Space probe Hayabusa 2 breaks up pieces of Asteroid Ryugu - view

Takashi Kubota research director of Institute of Space and Astornautical Science Takanao Saeki Hayabusa2 Project team engineer Yuichi Tsuda team manager Fuyuto Terui Hayabusa2 Project team member and Makoto Yoshikawa team mission manager

Watch: Japan's Hayabusa-2 Is 'Bombing' Asteroid Ryugu to Make a Crater

"These particular asteroids are the precursors to what Earth was made from", Connolly says.

The risky part about Hayabusa2's mission was that the spacecraft needed to quickly move out of the way after dropping the explosive designed to create a crater on the asteroid's surface. Fortunately, Hayabusa2 moved right in time and nothing bad happened. "It is highly likely to have made a crater".

The SCI is a 2 kilogram (4.41 pound) copper lump which was sacked toward the asteroid at a speed of 2 km per second (4,473 mph).

JAXA plans to send Hayabusa2 back to the site after dust and debris settle, for observations from above and to collect samples from underground that have not been exposed to the sun or space rays.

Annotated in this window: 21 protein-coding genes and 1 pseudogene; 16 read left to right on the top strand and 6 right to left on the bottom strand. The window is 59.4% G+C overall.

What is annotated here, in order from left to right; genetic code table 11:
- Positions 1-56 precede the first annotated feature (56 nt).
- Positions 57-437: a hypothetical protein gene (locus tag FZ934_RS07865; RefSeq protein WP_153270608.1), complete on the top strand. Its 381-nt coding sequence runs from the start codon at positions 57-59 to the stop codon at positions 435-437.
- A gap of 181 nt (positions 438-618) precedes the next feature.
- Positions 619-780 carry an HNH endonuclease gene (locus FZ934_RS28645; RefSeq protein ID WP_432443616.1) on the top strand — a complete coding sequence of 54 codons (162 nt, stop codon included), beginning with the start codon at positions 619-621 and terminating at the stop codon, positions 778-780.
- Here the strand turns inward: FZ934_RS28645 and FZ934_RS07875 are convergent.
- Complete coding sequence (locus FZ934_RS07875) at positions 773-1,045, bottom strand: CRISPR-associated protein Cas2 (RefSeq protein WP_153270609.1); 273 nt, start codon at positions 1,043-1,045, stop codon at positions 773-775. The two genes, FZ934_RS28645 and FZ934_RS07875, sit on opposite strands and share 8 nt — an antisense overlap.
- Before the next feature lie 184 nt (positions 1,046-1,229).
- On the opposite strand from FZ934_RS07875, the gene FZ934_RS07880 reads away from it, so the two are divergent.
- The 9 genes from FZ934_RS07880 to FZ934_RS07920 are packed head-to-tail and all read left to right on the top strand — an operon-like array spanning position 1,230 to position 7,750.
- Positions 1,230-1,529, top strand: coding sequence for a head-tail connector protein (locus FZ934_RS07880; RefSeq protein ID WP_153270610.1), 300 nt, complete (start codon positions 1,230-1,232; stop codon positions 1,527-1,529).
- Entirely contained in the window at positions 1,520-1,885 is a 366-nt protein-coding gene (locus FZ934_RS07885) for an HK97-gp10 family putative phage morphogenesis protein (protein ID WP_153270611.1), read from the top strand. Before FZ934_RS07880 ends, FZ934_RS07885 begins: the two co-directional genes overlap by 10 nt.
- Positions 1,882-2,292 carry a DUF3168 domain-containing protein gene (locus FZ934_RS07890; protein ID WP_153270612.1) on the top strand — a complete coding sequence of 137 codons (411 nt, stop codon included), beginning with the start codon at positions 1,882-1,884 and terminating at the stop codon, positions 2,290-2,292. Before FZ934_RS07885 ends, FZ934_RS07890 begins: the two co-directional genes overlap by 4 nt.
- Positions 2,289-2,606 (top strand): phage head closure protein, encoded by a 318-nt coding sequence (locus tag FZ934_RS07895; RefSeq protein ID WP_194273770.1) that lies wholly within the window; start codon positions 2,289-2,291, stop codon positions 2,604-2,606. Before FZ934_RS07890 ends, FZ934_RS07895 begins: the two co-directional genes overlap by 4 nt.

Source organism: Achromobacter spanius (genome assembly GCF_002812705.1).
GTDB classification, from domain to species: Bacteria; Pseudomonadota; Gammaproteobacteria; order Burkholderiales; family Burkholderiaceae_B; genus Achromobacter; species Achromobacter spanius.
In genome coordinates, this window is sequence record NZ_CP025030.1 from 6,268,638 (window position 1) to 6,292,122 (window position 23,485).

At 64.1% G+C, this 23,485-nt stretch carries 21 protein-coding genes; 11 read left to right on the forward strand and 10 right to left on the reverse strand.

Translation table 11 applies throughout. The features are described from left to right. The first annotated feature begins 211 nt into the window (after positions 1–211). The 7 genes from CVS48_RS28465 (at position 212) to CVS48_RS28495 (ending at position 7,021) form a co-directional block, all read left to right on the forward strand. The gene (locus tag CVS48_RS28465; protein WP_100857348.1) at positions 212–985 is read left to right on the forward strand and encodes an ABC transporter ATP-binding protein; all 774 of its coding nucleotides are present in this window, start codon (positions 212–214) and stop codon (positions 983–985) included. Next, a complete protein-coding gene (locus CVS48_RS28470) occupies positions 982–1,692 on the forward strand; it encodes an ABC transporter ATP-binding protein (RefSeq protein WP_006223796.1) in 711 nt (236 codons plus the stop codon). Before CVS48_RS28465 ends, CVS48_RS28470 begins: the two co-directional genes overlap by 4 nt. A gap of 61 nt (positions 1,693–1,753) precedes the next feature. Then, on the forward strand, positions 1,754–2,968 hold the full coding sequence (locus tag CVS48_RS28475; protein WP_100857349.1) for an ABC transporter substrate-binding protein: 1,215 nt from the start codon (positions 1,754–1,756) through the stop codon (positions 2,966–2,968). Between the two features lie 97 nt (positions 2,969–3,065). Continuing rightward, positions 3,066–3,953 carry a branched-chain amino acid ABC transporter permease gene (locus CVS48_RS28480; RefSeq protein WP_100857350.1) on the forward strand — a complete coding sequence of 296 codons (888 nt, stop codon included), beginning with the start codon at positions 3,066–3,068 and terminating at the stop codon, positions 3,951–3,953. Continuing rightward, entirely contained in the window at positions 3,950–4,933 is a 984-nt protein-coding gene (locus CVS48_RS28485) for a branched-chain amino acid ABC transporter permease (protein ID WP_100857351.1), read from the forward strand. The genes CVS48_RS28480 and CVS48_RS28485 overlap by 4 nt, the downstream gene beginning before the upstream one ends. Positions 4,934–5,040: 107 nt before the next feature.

The Hayabusa2 spacecraft, which has been studying the 3,000-foot-wide (900 meters) Ryugu up close since last June, released a 4.4-lb. In addition to the sample-collection and SCI activities, the probe has studied the asteroid in detail and released two hopping minirovers and a 22-lb. "We could not have asked for more", he said.

Members of The Japan Aerospace Exploration Agency, or JAXA, seen on screen, celebrate, as Hayabusa2 spacecraft safely evacuated and remained intact after the blast, in Sagamihara, near Tokyo, Friday, April 5, 2019.

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Hayabusa2 is scheduled to leave the asteroid at the end of the year and return to Earth with underground samples by the end of 2020.

In February it successfully fired a "bullet" into the asteroid to disturb material from its exterior, which then floated from its surface due to the weak gravitational field.

A live webcast of the mission room on the southern island of Tanegashima showed Jaxa staff applauding as the probe successfully completed each stage of the most critical phase of its mission so far. It may even land a second time to collect subsurface samples.

The impactor was programmed to explode 40 minutes later, propelling the copper bottom towards Ryugu, where it should gouge a crater into the surface of the asteroid that spins 300 million kilometres from Earth.

After that task is complete, all that's left for Hayabusa2 to do is head back to Earth, carrying with it precious souvenirs of the space rock it will have spent a year and a half studying. For now, it has provided a picture of the detached explosive, taken with Hayabusa2's onboard camera.

"One thing I'm pretty sure of is that it will throw up some unexpected results", said Bridges, who believes that information from Ryugu samples could make us think again about the early evolution of the solar system.

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